Originally created 05/27/98

World Bank puts hold on loans to India



WASHINGTON -- In the first global test of U.S. sanctions against India, the World Bank postponed more than $800 million in loans Tuesday because the Indians conducted nuclear tests.

The Clinton administration, unable to muster consensus for an outright rejection, supported the postponement.

The bank's management removed the loans from consideration Tuesday to avoid a dispute that would have put nations sympathetic to India against the United States and some of the industrialized nations, one official involved said.

At their summit in Birmingham, England, two weeks ago, the Group of Eight industrialized nations failed to agree on joint sanctions against India with the United States, Canada and Japan in favor, and France, Germany, Britain, Italy and Russia opposed.

But State Department spokesman James P. Rubin said the European nations were coming around to the U.S. view on sanctions against India.

"We are happy to see that the EU foreign ministers have indicated they would work for a delay in consideration of the loans to India if India does not accede to relevant international nonproliferation agreements," Mr. Rubin said.

"The EU now as a group is signaling that India's test has made it more difficult for it to receive international financial assistance."

Many developing countries represented on the 24-member board of the 181-nation World Bank would have been expected to side with the Indians had the issue come to a vote. The bank formally requires a 50 percent vote to approve loans but rarely resorts to a ballot. Most decisions are by consensus, meaning there is no vote.

Had India not conducted the tests, approval would have been routine.

In a brief statement, the bank said that "in response to requests from several executive directors, and in consultation with board members," the bank is postponing considering the loans "for a date to be determined."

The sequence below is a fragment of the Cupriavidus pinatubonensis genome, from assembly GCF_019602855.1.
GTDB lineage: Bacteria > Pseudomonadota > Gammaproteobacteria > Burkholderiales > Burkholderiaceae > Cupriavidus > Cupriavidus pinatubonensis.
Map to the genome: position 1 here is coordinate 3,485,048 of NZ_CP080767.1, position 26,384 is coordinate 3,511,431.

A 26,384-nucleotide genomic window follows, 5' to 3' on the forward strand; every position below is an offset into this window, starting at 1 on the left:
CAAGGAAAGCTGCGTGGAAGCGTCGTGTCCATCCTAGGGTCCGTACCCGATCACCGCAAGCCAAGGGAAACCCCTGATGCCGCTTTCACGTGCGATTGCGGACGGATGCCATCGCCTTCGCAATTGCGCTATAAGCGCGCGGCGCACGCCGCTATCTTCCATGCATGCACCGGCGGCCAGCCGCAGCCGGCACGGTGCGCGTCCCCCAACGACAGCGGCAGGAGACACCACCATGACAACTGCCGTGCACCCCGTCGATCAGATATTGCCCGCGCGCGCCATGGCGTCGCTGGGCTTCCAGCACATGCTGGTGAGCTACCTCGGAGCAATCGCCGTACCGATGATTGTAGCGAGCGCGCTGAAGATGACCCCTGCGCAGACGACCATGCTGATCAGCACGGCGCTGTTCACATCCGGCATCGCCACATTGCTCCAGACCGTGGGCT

India's member on the bank board, Surendra Singh, said: "A postponement was in everyone's interest, even India's, which would have preferred an approval. Our hope is that the delay will be as brief as possible."

He said that had there been a formal discussion, some of the European nations would have voted in favor of the loans.

Four projects that were due to go to the board this week have been put on hold. They are a $130 million package for a renewable energy program, a $450 million loan to develop India's national power grid, a $275 million loan for a highway project and a $10 million loan from the bank's private sector financing arm, the International Finance Corp.

The loans are part of some $2 billion in lending that the World Bank had planned to approve before the June 30 end of the bank's fiscal year. The bank's statement did not mention loans scheduled beyond this week. India is the third-largest recipient of bank loans after China and Russia.

Under U.S. law, any country that conducts a nuclear test and previously has not declared a nuclear capability automatically faces sanctions. After India's first three tests earlier this month, President Clinton imposed measures to end U.S aid and credit. India defiantly carried out two more explosions.

Billions more in development aid was jeopardized because the sanctions laws oblige the United States to oppose loans from international development banks where Washington has a major voice.

The U.S. Export-Import Bank announced it would stop issuing new approvals for financing U.S exports to India.